How to Send an Email with Salesforce Flow

It is no secret that automation is a powerful tool in the realm of Salesforce. Automating repetitive tasks with Salesforce Flow is a massive time saver that ensures consistency in your workflow. Some of the most practical flows you can build with this tool are based around email. There are dozens of use cases for automated emails, which you can utilize across objects like opportunities, orders, cases, and more. For now, our focus will be on leads. Automatically emailing new leads ensures consistent communication and simplifies the process of converting them into opportunities. So, let's learn how to send an email with Salesforce Flow by creating a flow that automatically emails new leads to request a meeting.

Send an Email Using Salesforce Flow

Part 1: Configuring the Trigger

  1. Navigate to Setup.
  2. In the search box, type flows and go to the Flow page. Choose New Flow in the top right corner.
  3. We will create a Record-Triggered Flow, meaning that when a record is created or updated, this flow will automatically run.
    Image displaying the New Flow module with "Record Trigger Flow" as the selected core.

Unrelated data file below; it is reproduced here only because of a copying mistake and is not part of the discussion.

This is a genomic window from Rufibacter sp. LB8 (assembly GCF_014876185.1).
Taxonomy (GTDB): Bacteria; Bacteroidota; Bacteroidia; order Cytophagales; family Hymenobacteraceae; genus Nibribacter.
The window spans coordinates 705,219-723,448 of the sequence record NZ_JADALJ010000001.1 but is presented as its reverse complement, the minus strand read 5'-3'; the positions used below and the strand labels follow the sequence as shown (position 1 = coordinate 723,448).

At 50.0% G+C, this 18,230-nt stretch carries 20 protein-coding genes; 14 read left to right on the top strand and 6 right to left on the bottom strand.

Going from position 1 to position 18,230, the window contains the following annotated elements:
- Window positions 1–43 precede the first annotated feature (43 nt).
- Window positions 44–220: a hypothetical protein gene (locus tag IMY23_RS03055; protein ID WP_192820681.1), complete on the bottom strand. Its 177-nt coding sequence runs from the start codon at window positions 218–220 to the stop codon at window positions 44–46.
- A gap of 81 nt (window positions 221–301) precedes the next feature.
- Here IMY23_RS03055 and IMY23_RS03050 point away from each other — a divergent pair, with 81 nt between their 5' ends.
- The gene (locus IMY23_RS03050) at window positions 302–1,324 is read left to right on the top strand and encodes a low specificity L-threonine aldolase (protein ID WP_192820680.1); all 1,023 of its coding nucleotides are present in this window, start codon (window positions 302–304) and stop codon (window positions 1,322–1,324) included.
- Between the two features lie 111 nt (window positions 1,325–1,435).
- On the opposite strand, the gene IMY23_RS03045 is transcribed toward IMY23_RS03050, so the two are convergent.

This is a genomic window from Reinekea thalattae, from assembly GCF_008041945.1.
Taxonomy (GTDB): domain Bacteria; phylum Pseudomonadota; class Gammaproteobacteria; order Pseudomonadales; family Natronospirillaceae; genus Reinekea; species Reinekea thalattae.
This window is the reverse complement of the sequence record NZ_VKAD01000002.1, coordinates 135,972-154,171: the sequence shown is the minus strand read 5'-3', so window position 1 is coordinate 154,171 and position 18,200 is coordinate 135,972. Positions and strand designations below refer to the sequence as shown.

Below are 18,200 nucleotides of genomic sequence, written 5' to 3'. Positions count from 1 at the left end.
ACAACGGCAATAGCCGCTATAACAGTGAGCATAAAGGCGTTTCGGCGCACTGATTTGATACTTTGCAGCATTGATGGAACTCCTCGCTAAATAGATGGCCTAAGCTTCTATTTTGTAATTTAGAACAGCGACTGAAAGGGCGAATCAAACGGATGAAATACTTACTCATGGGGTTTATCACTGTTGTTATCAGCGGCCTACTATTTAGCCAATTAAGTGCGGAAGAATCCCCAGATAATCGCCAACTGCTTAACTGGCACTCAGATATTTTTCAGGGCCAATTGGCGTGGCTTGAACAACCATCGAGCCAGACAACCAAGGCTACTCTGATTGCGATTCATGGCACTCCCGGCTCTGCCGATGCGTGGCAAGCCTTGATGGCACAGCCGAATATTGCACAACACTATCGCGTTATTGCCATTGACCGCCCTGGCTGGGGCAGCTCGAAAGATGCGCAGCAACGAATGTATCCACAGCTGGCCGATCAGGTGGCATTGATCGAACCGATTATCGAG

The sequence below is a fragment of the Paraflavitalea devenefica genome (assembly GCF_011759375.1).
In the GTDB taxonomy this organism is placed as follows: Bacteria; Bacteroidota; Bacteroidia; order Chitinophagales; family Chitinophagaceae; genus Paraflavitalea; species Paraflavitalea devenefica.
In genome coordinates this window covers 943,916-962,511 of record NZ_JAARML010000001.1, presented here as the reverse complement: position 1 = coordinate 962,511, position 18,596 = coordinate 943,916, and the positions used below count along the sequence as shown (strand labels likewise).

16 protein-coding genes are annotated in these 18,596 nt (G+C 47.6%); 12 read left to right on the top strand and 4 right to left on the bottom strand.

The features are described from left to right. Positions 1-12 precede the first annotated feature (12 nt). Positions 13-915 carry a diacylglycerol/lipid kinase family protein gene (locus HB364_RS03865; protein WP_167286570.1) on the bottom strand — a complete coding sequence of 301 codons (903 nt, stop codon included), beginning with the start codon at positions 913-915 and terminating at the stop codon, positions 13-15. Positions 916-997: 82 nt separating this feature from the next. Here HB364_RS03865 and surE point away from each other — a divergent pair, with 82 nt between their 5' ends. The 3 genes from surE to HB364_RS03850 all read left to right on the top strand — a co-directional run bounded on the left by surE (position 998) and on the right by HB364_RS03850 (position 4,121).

4. Select the Lead object.
  5. Next, we determine when we want our flow to trigger. For this example, select Trigger a flow when: A record is created or updated. Now, every time a new lead is created or updated to meet certain conditions, the flow will trigger and email the lead.
    Image depicting a lead as the selected object, with the trigger configured to be when a record is created or updated.
  6. Set entry conditions. From the drop-down menu, select All conditions are met (AND), meaning that all the conditions must be met for our flow to run.
  7. Add conditions. These will depend on what object you are working with, but we will use FirstName, LastName, and Email for the lead object. Use the drop-down menus to select the operator for each of these as Is Null and the values as False. This ensures that the flow only affects records with a value for all of these fields.This image displays the condition requirement as "All Conditions Are Met (AND)." It also shows the FirstName field as IsNull, False; the LastName field as IsNull, False; and the Email field as IsNull, False.
  8. Under When to Run the Flow for Updated Records, we want to select the second option: Only when a record is updated to meet the condition requirements. This way, the email is only sent when a new lead is created or an existing one is updated to contain a name and email address.